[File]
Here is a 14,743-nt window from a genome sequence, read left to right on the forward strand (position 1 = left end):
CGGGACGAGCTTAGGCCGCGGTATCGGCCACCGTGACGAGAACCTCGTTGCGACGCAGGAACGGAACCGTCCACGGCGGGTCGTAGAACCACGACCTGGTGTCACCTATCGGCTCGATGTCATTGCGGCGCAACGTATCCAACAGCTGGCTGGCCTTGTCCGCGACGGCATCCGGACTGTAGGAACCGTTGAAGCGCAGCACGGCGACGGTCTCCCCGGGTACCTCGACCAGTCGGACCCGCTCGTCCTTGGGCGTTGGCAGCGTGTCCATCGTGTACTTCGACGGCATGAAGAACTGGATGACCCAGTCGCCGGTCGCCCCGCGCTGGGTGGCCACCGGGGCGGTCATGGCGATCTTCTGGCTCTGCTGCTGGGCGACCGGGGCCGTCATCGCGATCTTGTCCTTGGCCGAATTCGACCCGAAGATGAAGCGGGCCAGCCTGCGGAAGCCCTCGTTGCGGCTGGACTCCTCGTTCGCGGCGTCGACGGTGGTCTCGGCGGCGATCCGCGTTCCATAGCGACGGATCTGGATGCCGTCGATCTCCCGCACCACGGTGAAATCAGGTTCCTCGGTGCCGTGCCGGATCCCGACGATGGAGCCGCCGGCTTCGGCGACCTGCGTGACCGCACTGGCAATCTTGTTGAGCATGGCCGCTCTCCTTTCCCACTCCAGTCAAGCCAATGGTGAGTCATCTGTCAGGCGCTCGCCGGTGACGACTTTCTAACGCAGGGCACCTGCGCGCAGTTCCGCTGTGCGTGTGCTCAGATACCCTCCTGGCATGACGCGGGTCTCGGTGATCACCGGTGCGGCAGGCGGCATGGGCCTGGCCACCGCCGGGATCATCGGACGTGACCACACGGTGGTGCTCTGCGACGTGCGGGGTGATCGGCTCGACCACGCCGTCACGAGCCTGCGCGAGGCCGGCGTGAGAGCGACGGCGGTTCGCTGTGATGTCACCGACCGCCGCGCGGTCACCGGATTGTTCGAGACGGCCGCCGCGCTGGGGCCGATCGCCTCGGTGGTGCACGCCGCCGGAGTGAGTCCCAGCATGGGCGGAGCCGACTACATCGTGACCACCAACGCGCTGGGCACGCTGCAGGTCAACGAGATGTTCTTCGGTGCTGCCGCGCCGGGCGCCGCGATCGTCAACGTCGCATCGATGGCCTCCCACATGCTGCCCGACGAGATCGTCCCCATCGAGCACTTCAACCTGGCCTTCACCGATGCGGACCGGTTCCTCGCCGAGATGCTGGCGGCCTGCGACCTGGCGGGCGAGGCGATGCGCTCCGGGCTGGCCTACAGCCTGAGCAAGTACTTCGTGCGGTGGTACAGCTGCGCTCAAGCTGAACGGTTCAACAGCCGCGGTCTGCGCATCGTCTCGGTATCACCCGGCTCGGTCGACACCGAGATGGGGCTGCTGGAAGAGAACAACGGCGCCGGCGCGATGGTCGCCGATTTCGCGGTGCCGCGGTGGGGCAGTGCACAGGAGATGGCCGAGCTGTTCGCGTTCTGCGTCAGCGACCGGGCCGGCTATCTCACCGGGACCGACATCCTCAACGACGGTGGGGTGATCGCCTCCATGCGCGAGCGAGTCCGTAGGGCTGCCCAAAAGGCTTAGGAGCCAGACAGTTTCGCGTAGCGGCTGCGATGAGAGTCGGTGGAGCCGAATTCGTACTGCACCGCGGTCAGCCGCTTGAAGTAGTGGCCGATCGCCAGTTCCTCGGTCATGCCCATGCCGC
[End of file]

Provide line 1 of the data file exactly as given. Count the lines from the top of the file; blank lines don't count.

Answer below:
Here is a 14,743-nt window from a genome sequence, read left to right on the forward strand (position 1 = left end):